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Biochemistry (Mosc). 2001 Aug;66(8):918-25.

Characteristics of sarcoplasmic reticulum membrane preparations isolated from skeletal muscles of active and hibernating ground squirrel Spermophilus undulatus.

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1
Department of Biochemistry, School of Biology, Lomonosov Moscow State University, Moscow, 119899 Russia.

Abstract

The total Ca-ATPase activity in the sarcoplasmic reticulum (SR) membrane fraction isolated from skeletal muscles of winter hibernating ground squirrel Spermophilus undulatus is approximately 2.2-fold lower than in preparations obtained from summer active animals. This is connected in part with approximately 10% decrease of the content of Ca-ATPase protein in SR membranes. However, the enzyme specific activity calculated with correction for its content in SR preparations is still approximately 2-fold lower in hibernating animals. Analysis of the protein composition of SR membranes has shown that in addition to the decrease in Ca-ATPase content in hibernating animals, the amount of SR Ca-release channel (ryanodine receptor) is decreased approximately 2-fold, content of Ca-binding proteins calsequestrin, sarcalumenin, and histidine-rich Ca-binding protein is decreased approximately 3-4-fold, and the amount of proteins with molecular masses 55, 30, and 22 kD is significantly increased. Using the cross-linking agent cupric-phenanthroline, it was shown that in SR membranes of hibernating ground squirrels Ca-ATPase is present in a more aggregated state. The affinity of SR membranes to the hydrophilic fluorescent probe ANS is higher and the degree of excimerization of the hydrophobic probe pyrene is lower (especially for annular lipids) in preparations from hibernating than from summer active animals. The latter indicates an increase in the microviscosity of the lipid environment of Ca-ATPase during hibernation. We suggest that protein aggregation as well as the changes in protein composition and/or in properties of lipid bilayer SR membranes can result in the decrease of enzyme activity during hibernation.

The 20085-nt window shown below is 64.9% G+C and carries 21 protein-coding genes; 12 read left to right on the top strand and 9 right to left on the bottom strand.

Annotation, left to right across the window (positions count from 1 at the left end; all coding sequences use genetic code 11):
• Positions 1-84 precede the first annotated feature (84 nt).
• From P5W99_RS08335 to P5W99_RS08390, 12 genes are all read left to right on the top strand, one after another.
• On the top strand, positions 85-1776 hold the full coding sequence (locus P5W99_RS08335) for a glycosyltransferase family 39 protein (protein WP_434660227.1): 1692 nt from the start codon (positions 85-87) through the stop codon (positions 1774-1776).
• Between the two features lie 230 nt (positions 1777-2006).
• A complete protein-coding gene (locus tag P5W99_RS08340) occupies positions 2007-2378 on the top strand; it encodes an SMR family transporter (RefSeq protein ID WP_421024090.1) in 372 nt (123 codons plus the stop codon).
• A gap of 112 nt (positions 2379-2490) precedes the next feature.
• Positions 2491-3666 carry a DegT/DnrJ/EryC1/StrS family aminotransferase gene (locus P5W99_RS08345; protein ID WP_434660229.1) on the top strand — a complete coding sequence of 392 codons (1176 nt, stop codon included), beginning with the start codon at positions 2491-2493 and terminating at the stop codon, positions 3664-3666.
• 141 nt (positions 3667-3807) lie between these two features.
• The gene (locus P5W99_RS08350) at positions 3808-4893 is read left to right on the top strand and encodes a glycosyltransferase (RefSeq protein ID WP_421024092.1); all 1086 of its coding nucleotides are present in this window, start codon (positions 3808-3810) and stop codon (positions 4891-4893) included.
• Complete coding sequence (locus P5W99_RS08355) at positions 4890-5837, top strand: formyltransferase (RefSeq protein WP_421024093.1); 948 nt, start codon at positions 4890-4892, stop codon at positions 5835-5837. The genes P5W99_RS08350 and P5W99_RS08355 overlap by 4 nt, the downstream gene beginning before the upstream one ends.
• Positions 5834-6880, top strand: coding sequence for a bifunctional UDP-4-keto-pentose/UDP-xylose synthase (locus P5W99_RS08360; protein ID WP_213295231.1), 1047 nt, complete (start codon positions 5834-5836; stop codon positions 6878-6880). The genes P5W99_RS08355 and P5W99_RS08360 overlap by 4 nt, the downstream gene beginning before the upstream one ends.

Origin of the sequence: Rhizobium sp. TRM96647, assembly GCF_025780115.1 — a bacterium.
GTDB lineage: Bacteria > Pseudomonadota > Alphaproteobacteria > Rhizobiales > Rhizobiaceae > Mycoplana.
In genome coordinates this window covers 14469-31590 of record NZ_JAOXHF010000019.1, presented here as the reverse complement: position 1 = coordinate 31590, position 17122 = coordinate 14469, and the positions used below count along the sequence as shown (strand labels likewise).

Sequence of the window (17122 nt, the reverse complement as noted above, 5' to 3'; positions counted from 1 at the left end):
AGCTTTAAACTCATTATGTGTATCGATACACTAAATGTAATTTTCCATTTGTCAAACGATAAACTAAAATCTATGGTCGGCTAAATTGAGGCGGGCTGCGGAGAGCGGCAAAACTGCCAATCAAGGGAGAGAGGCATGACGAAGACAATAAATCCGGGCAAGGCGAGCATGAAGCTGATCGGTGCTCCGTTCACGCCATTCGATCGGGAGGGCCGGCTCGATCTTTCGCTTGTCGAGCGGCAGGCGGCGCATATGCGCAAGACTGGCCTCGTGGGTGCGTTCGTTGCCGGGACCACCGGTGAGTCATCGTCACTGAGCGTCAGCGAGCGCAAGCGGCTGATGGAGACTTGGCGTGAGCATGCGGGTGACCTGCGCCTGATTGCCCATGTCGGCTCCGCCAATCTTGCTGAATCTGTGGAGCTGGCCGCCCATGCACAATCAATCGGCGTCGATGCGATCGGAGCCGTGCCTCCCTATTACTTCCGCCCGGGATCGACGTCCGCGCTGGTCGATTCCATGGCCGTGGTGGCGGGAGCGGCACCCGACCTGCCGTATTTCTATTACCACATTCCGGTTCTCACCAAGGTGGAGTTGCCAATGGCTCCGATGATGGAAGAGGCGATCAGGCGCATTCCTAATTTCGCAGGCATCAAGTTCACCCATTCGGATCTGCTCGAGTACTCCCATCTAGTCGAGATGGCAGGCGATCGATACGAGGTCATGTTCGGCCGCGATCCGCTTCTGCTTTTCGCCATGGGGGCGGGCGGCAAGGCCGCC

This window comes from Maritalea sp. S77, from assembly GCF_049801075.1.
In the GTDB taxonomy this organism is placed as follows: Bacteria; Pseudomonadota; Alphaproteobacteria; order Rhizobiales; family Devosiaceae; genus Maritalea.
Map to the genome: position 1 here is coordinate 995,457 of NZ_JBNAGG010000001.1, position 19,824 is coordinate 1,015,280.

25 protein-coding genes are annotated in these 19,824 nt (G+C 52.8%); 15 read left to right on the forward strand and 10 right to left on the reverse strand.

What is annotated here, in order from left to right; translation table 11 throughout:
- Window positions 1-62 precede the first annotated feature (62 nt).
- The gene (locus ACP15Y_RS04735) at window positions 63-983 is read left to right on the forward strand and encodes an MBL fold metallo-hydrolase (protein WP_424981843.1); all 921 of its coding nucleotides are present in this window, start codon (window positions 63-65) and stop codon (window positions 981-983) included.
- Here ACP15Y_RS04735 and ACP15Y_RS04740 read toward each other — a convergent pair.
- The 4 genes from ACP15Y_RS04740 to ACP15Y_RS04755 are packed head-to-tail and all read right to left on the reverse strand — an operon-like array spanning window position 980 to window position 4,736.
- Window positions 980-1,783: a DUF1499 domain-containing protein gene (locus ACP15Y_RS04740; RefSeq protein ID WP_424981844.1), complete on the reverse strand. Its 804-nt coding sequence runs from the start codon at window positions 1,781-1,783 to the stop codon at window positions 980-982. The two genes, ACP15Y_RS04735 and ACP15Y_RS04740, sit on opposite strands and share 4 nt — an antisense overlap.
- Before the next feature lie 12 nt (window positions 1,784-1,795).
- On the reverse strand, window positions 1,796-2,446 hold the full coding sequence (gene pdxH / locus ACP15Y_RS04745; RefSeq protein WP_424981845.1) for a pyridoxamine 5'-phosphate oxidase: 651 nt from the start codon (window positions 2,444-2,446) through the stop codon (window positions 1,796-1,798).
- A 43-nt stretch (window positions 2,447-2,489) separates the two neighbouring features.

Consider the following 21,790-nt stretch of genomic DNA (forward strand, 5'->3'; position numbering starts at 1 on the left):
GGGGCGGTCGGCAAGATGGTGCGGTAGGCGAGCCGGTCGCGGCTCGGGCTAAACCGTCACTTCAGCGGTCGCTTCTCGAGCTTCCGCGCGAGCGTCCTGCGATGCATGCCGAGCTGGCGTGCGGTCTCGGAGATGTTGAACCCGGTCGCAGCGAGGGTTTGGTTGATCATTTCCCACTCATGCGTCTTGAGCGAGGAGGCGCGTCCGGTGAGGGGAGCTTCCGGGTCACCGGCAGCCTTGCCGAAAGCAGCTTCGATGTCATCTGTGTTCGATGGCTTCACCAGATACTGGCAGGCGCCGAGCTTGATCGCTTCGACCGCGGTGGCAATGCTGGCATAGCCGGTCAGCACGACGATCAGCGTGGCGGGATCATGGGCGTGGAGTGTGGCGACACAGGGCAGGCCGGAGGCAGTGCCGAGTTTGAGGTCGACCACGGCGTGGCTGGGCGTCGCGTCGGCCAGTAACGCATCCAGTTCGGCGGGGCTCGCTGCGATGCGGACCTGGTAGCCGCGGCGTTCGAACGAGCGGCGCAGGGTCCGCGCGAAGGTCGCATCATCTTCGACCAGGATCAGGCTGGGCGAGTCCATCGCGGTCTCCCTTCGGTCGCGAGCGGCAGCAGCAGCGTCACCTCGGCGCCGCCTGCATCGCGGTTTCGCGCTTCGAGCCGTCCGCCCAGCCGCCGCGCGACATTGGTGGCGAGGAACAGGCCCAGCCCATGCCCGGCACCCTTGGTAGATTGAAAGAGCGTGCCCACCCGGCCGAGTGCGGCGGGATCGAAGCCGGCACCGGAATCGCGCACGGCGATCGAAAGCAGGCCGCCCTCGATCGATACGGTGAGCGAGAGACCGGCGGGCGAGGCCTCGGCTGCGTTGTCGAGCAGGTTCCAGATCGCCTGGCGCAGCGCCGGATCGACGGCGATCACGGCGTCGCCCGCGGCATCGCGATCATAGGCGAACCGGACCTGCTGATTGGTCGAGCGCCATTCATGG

PMID:
11566064
[Indexed for MEDLINE]

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